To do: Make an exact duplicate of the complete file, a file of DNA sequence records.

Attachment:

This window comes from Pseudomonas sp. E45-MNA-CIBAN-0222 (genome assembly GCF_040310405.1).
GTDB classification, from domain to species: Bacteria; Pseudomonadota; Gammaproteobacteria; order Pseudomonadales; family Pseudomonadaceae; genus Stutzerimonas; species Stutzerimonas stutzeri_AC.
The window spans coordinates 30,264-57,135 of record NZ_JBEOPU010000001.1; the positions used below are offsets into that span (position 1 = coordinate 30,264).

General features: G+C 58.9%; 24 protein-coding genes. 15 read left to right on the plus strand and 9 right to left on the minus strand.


This window comes from Pseudomonas sp. E45-MNA-CIBAN-0222 (genome assembly GCF_040310405.1).
GTDB classification, from domain to species: Bacteria; Pseudomonadota; Gammaproteobacteria; order Pseudomonadales; family Pseudomonadaceae; genus Stutzerimonas; species Stutzerimonas stutzeri_AC.
The window spans coordinates 30,264-57,135 of record NZ_JBEOPU010000001.1; the positions used below are offsets into that span (position 1 = coordinate 30,264).

General features: G+C 58.9%; 24 protein-coding genes. 15 read left to right on the plus strand and 9 right to left on the minus strand.